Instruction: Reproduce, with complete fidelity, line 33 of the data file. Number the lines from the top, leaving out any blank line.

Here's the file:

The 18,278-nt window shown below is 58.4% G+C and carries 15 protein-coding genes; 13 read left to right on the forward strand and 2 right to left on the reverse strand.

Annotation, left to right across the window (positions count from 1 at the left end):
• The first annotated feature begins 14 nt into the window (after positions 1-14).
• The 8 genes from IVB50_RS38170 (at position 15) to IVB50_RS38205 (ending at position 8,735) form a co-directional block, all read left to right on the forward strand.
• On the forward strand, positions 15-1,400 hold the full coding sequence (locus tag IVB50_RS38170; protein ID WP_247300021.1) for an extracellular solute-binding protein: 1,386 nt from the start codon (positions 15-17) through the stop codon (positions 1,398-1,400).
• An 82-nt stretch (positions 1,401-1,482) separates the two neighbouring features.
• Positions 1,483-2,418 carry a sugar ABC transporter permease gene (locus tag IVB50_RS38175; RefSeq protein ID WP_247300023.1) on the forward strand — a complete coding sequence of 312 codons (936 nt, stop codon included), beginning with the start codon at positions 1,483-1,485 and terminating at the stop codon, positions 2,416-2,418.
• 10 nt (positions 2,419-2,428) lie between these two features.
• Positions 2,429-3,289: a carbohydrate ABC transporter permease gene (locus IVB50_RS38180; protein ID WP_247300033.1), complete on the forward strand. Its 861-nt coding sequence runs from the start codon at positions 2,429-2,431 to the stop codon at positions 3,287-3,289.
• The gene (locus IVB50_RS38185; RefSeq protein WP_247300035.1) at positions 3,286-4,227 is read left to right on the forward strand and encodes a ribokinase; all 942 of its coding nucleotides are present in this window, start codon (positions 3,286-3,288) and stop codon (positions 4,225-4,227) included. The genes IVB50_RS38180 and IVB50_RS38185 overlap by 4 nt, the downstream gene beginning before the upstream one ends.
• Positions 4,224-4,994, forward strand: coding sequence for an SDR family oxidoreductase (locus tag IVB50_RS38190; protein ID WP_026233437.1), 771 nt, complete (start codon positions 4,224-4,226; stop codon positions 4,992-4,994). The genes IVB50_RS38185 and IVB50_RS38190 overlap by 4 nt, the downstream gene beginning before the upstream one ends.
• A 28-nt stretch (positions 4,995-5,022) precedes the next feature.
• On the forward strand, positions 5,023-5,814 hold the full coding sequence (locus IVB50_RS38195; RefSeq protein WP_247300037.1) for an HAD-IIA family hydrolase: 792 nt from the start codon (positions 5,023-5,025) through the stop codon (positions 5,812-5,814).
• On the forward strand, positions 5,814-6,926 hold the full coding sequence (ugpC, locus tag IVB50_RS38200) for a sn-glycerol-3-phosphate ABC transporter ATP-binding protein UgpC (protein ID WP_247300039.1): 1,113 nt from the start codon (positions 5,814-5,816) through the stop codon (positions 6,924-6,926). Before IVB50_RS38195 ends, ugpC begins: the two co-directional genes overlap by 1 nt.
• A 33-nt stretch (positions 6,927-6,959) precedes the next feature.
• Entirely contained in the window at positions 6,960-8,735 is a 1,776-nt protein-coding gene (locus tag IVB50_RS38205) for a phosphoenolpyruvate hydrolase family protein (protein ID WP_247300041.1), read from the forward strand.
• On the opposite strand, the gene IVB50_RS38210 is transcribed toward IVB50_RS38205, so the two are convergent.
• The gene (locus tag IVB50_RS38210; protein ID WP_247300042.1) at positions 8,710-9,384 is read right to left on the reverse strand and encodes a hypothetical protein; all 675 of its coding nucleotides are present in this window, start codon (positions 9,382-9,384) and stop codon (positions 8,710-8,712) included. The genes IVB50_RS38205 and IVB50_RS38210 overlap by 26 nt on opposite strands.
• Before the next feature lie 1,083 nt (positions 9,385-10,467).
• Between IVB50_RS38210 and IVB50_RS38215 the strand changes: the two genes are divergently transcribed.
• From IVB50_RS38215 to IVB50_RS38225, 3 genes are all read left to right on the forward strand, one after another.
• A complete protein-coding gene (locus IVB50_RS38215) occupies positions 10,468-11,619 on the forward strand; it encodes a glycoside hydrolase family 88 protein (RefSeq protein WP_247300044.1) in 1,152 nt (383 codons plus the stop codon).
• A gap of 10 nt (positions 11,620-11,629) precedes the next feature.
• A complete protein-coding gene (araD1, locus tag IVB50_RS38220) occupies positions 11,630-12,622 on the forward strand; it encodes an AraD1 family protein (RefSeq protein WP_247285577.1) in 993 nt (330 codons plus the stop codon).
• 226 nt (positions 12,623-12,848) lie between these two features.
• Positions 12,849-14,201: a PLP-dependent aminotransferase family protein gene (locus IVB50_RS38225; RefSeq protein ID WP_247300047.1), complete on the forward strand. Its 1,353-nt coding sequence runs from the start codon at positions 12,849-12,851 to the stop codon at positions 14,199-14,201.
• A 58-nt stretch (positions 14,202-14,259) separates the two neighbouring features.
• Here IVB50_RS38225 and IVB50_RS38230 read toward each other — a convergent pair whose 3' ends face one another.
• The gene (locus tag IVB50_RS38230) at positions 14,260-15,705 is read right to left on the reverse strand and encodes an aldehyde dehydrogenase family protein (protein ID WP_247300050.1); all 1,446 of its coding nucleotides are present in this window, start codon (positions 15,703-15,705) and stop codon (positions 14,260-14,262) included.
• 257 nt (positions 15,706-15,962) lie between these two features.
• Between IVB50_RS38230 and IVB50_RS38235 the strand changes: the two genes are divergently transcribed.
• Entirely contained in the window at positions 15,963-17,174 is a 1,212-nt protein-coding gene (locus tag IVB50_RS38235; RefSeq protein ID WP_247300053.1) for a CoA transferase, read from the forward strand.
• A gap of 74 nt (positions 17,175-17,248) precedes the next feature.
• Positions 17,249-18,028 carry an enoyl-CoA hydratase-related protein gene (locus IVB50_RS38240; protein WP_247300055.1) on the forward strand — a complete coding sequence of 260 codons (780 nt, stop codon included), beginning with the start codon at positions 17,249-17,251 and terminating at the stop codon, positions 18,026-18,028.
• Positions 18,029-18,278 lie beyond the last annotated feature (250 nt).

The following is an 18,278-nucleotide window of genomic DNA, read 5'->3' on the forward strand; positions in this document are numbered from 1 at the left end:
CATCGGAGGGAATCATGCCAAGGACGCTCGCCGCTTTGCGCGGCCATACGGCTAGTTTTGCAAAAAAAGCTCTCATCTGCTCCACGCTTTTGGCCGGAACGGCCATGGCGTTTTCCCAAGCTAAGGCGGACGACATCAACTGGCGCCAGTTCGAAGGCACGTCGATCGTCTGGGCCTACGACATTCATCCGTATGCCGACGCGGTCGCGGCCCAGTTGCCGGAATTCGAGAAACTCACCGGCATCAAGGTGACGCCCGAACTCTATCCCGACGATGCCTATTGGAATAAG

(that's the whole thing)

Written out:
• A gap of 74 nt (positions 17,175-17,248) precedes the next feature.